What does the Bible say about the concept?
The Bible has a bit to say about how we treat our elders. The Bible talks 179 times about the need for respect, the importance of, and the attitudes that society must never forget to have toward our elders. The Bible also informs readers that God places significant responsibilities on elders to pass skills, experiences, obligations and beliefs down through generations.

As a pastor yourself, how have you engaged with NAIDOC over the years?
I’ve done significant work on building a safe place for the work of reconciliation. It was necessary to turn our non-Indigenous environments into places where NAIDOC is celebrated, as much as it is in the First Nations space.

Several of our Seventh-day Adventist schools in South Queensland have been connected with local First Nations elders and a relationship has been formed where our elders— united with the schools—nurture and lead the narrative of the importance of celebrating NAIDOC. It’s great to see our schools and churches begin to display First Nations artwork. This is another step in creating safe places for First Nations families to consider sending their children to receive balanced and well-informed gospel messages.

Through the work of reconciliation, our schools are exploring ways to make First Nations achievements systematic in the fibre of the school, not only celebrating them in NAIDOC week.

A whole new world of possibilities has been opened for teachers to find innovative ways of teaching First Nations history, language, education, culture and other unexplored narratives, as they move towards creating a shared future in the education space.


There is a perception that Christianity is a colonial religion. What should Christians do with NAIDOC?
The first thing is to educate yourself about the history. In 1493, Pope Alexander VI issued a papal bull or decree, Inter Caetera, in which he authorised Spain and Portugal to colonise the Americas and its Native peoples as subjects. The law asserts the rights of Spain and Portugal to colonise, convert and enslave. It also justifies the enslavement of Africans. All world explorers carried this same worldview when searching for new lands to colonise.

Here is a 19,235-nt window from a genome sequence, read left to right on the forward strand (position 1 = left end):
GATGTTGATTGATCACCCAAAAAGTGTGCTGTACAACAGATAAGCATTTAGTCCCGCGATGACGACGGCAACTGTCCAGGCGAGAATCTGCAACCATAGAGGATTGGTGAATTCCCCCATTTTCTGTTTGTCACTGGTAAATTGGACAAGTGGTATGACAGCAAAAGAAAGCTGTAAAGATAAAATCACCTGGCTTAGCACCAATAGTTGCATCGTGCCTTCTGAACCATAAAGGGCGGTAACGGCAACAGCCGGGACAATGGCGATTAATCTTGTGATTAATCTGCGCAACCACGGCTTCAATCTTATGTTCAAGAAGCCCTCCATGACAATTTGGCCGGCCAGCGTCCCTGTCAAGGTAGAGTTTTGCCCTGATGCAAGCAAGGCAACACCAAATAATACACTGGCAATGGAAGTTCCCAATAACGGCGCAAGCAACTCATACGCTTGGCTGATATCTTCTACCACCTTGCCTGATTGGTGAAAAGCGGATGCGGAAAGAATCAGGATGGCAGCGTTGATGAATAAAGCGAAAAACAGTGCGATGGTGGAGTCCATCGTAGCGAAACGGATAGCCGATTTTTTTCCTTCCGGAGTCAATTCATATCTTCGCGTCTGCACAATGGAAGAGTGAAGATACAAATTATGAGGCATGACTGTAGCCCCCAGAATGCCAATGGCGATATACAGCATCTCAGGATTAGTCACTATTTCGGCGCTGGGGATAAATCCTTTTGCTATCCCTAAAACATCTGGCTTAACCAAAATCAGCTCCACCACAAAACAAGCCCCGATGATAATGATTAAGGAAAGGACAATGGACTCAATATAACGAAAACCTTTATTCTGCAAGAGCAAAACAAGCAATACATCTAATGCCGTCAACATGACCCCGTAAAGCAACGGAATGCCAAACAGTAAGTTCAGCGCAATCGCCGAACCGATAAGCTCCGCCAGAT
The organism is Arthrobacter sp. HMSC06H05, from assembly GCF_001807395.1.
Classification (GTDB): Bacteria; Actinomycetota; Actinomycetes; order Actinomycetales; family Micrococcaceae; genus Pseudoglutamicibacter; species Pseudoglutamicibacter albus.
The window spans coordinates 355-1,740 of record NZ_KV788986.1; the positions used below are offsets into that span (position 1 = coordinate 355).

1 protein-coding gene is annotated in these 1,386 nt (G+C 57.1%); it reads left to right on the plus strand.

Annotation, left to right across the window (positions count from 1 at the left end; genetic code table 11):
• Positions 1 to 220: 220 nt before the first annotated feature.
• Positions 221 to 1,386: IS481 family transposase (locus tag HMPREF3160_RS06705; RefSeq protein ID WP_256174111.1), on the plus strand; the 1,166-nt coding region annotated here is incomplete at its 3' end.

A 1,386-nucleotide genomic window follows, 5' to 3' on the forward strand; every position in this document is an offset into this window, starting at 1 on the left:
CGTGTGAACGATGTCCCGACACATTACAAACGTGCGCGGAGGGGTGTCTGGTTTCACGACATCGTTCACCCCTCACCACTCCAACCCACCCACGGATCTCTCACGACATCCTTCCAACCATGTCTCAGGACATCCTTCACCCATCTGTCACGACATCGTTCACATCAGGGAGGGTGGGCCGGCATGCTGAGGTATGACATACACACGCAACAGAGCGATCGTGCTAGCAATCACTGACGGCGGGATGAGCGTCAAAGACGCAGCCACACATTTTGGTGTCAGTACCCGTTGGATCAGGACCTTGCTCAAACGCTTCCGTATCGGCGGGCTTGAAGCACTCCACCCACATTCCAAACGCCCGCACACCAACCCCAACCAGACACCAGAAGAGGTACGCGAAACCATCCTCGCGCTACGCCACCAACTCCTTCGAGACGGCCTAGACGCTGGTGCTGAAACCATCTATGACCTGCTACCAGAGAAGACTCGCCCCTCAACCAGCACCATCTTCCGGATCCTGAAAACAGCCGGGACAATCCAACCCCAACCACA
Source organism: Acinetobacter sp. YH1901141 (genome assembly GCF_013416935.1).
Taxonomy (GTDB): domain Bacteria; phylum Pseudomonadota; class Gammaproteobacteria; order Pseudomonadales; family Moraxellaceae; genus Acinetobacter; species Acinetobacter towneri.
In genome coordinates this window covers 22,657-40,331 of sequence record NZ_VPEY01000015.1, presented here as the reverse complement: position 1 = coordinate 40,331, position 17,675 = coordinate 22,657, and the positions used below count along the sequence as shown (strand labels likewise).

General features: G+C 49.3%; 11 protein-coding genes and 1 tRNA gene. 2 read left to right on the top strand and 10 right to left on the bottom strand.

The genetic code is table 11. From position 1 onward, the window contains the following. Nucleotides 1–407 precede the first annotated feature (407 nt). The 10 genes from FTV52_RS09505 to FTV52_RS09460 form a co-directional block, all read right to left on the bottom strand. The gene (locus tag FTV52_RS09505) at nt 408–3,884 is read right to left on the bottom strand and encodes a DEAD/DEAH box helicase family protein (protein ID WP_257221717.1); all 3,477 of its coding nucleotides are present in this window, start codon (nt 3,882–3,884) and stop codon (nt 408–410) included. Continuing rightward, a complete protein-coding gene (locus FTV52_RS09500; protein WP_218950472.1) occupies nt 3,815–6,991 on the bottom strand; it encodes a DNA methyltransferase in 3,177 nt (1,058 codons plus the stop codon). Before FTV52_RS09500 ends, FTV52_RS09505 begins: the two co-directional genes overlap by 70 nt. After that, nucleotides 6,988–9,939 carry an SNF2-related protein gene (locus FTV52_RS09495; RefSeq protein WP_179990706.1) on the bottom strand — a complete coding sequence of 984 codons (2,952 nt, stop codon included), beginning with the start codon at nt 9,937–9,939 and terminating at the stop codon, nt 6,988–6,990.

When Captain James Cook surveyed the shores of the Australian coastline in 1788, he understood through the papal bull worldview that Australia was Terra Nullius, Latin meaning “nobody’s land”. Even after his encounter with First Nations people, Cook’s report to the British Empire was that the land was free to colonise, convert and enslave.

The Christianity enforced on First Nations people was not the gospel you and I read in our Bibles today; it was a papal dogma to convert, enslave and dispossess in the name of the Church of the day; not in the name of the Jesus who died so all would be saved through His shed blood for our sins.

When one comes to colonise, control and enslave through fear and torture, time is not given to understand different worldviews and locate bridges of understanding.

Bible-believing Christians have an excellent opportunity to connect with First Nations people and our communities through NAIDOC week to learn about each other and to make the time to understand each other’s worldview. Christians might be shocked to know that the First Nations cultural platforms are very similar to that of the Christian worldview.

How can our readers get involved in NAIDOC week?
NAIDOC is gaining momentum in many states, councils and communities. Many companies and businesses are holding events. Look on your local council’s website for events or consider hosting your own NAIDOC event.

There are some great ideas on how to run your own NAIDOC celebration on the NAIDOC website.

Apart from NAIDOC, are there ways to engage with Indigenous Australians all year round?
There are a number of events on the national calendar that provide opportunity to engage with Indigenous causes.National Close the Gap Day (March 16)

  • Reconciliation Week (May 27 to June 3)
  • The Coming of the Light Day (Torres Strait July 1)
  • National Sorry Day (May 26)

We don’t need a national day to acknowledge the world’s longest-continuing living culture. We need time to sit together and start a conversation over a cuppa, making lifelong friendships regardless of race, culture and skin colour. This is the true meaning of NAIDOC.

Aboriginal & Torres Strait Islander Ministries (ATSIM) is a department of the Seventh-day Adventist Church in Australia. ATSIM develops and coordinates national projects, events and resources to further the gospel commission among Indigenous peoples in Australia. The work of ATSIM takes in the whole expanse of Australia including the Torres Strait Islands. You can find out more by visiting